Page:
Please use this identifier to cite or link to this item: http://hdl.handle.net/1893/24856
Appears in Collections:History and Politics Journal Articles
Peer Review Status: Refereed
Title: Apartheid South Africa’s Participation in United Nations-Organized International Environmental Initiatives in the 1970s: A Reassessment (Forthcoming/Available Online)
Authors: Steyn, Phia
Contact Email: m.s.steyn@stir.ac.uk
Keywords: South Africa
United Nations
UNEP
UNCHE
apartheid
1970s
Issue Date: 12-Jan-2017
Citation: Steyn P (2017) Apartheid South Africa’s Participation in United Nations-Organized International Environmental Initiatives in the 1970s: A Reassessment (Forthcoming/Available Online), Journal of Contemporary History.
Abstract: This article focuses on apartheid South Africa’s participation in United Nations-organised international environmental initiatives in the 1970s in order to reassess contemporary and historiographical views that the country was an extremely reluctant participant in UN-led environmental initiatives in the 1970s because it threatened the country’s policy of uncontrolled economic growth and promoted the environment as a political issue, and because the country was not allowed to participate in many of these UN initiatives owing to its isolation within this world body. Utilising archival evidence this article clearly demonstrates that the processes whereby the country decided whether or not to participate in specific UN-organised international environmental initiatives in the 1970s were very complex and conflicting, and in general did not result from a lack of governmental commitment to address the country’s multiple environmental challenges. The main argument of this article is that South Africa’s limited participation in UN-organised international environmental initiatives in the 1970s resulted from two reasons, namely the mutual distrust between the country and the UN which reached new lows as the 1970s progressed, and the prevailing South African foreign policy strategy of deliberately keeping a low profile in order to avoid confrontation on the international stage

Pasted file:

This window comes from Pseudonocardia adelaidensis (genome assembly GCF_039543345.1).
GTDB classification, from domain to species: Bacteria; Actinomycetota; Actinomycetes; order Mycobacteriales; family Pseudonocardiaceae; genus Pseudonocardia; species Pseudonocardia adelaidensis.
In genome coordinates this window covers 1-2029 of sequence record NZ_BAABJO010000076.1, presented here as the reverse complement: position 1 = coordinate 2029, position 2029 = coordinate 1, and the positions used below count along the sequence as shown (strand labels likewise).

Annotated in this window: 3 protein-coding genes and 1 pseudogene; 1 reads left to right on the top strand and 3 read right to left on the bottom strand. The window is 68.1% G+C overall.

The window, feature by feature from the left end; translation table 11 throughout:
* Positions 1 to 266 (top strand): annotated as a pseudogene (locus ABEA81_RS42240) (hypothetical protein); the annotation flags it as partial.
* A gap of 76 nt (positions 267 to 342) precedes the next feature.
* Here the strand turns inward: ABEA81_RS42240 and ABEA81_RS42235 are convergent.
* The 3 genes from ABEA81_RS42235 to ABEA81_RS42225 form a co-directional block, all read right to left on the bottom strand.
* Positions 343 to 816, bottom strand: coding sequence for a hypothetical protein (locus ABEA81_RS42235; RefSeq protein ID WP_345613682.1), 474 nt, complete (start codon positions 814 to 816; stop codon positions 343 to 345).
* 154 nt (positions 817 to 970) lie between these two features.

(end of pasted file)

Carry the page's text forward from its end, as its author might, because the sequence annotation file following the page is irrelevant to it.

DOI Link: http://dx.doi.org/10.1177/0022009416678918
Rights: Publisher policy allows this work to be made available in this repository. Published in Journal of Contemporary History by SAGE. The original publication is available at: https://doi.org/10.1177/0022009416678918

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